First Nations People
First Nations Yaegl People are the traditional custodians of the coastal areas around Yamba, Iluka and Maclean. Yaegl country covers a relatively small area due to the plentiful resources from the ocean and the Clarence River that could support a large population. For the same reason, Yaegl people were also less nomadic, moving less frequently between a few main camps. They travelled great distances to other regions including southern Queensland, for ceremonial and special events.
The first white person to visit this area, Matthew Flinders (1799), described large bark huts with rounded passageway entrances which protected dwellers from wind and rain. Similarly, Captain Perry (1839) described canoes of a superior construction. Yaegl people initially co-existed with the early settlers but their numbers decreased markedly after selectors took up the land for maize and later cane growing. The locking up of land in small farms and displacing the original owners was not a deliberate policy of dispossession but certainly had that effect. Their traditional way of life began to disappear as they took work, cutting timber and later sugar cane, and other seasonal labouring jobs.
In 1904 the Aboriginal Protection Board set up an Aboriginal Reserve on Ulgundahi Island near Maclean, formalising the segregation of Aboriginal and non-Aboriginal settlement. Whilst Aboriginal people still visited Yamba for holidays, revisiting their traditional lands, it was only after 1945 when Yaegl people returned permanently to Yamba.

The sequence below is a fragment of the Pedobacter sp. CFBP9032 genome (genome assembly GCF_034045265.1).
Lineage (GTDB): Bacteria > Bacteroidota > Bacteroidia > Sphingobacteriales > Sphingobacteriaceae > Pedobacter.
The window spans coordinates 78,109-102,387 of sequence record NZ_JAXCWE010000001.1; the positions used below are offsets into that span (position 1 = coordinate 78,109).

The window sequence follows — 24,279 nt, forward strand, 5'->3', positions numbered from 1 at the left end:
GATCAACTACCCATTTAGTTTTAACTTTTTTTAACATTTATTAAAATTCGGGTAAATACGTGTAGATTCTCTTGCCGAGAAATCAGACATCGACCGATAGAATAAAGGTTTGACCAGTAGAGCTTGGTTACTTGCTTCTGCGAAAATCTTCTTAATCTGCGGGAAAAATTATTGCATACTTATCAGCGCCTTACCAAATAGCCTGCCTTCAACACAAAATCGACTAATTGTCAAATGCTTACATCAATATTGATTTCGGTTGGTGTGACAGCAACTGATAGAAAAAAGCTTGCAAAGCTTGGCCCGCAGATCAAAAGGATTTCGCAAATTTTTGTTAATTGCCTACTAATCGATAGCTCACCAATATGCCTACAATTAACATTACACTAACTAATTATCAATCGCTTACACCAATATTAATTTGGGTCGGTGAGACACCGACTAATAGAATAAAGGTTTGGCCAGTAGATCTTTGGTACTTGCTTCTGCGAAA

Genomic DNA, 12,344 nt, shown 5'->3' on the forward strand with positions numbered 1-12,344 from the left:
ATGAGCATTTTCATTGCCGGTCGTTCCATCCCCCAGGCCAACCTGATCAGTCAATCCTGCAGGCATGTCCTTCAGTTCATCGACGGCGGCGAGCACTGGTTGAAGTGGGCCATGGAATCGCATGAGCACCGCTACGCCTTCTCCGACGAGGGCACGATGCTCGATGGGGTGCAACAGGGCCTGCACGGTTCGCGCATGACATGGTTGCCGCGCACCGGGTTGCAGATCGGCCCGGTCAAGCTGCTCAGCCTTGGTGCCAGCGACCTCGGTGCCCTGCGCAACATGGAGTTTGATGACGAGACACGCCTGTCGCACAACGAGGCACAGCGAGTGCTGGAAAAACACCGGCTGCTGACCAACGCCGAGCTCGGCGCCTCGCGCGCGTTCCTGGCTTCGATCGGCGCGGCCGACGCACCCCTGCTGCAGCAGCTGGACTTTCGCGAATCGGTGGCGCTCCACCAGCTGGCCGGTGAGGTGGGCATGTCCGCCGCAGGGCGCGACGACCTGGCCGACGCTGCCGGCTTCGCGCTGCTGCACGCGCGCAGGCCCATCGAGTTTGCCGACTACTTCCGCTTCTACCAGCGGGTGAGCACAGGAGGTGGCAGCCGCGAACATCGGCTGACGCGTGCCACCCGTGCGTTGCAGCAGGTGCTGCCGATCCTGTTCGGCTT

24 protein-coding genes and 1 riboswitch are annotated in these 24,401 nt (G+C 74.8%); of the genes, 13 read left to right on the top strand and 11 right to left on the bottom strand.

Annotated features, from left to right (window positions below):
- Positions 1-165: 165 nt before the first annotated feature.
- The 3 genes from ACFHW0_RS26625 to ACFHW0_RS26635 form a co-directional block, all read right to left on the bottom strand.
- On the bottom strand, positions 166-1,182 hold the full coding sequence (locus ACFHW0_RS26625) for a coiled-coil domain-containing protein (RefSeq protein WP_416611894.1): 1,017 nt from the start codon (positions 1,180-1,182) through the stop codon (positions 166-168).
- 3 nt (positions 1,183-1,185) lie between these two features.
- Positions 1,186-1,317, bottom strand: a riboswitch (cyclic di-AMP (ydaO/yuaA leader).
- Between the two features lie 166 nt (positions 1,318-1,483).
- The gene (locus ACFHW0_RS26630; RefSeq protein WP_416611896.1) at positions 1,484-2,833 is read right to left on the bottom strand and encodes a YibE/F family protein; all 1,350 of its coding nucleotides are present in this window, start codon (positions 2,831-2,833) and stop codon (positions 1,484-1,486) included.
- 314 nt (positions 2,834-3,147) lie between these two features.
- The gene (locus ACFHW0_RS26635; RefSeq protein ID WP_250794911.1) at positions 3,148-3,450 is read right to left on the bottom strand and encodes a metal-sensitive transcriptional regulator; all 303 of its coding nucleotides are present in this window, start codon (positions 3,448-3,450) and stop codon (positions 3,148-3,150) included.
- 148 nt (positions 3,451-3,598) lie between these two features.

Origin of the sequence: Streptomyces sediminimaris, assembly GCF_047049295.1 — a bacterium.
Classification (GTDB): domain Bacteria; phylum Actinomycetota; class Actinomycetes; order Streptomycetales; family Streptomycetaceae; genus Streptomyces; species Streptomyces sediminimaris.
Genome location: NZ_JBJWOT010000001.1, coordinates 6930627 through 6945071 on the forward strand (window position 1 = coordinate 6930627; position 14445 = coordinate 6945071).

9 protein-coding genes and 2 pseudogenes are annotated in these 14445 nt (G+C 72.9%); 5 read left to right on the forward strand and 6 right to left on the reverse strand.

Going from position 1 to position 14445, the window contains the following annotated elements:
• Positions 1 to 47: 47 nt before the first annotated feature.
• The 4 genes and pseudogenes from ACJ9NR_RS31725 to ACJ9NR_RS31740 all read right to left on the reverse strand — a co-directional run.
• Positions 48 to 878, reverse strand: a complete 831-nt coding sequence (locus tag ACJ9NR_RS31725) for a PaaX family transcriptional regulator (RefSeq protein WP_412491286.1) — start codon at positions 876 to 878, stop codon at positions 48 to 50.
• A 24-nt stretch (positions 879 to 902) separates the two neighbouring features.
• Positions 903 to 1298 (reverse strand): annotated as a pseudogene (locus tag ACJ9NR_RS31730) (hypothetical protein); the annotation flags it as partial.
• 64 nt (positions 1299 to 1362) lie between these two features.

In 1945 Rocky and Bella Laurie permanently moved their family off Ulgundahi Island to Reedy Creek (near the current Blue Dolphin resort) and then into Yamba, setting up camp at the current Story Park, the site of Yamba Museum. However, in the 1950s they were forced to move to Angourie Road, to a camp near the then racecourse (now the Raymond Laurie Sports Centre). In 1966 the community moved again to Pippi Beach Reserve, now known as Ngaru Village; many individuals now live and work among the community in Yamba.
Important Yaegl sites are referenced on a map created by Yaegl woman Charlene Williams, on display in Yamba Museum. Another useful reference for visitors, is the the Lower Clarence Aboriginal Tourist Drive which can be downloaded or is also available at Yamba Museum.
The Port of Yamba Historical Society takes pride in collaborative projects with the Yaegl community. This has produced permanent museum displays, the 2013 award winning Aboriginal art exhibition Vision4Change, our “Friendship Trees” in 2014, and the 2020 Imagine award from the NSW Government for the Yaegl Cultural Garden.
Yaegl Cultural Garden 2020 Opening
Created in close collaboration with the local Yaegl community, the Yaegl Cultural Garden has transformed the entrance to Yamba Museum into a welcoming introduction to local Yaegl stories and culture.
The garden incorporates a mosaic featuring the two local totems of the dolphin (“wayway”) and dingo (“waanji”); stepping stones imprinted with leaf designs; six Language Poles with laser-etched motifs from traditional stories; three Yarning Circles formed by sandstone blocks, and bush tucker plants. These features immerse visitors in the icons and stories of Yaegl traditional owners, in particular the story of Dirrangan - how the Clarence River was formed by an old spirit woman.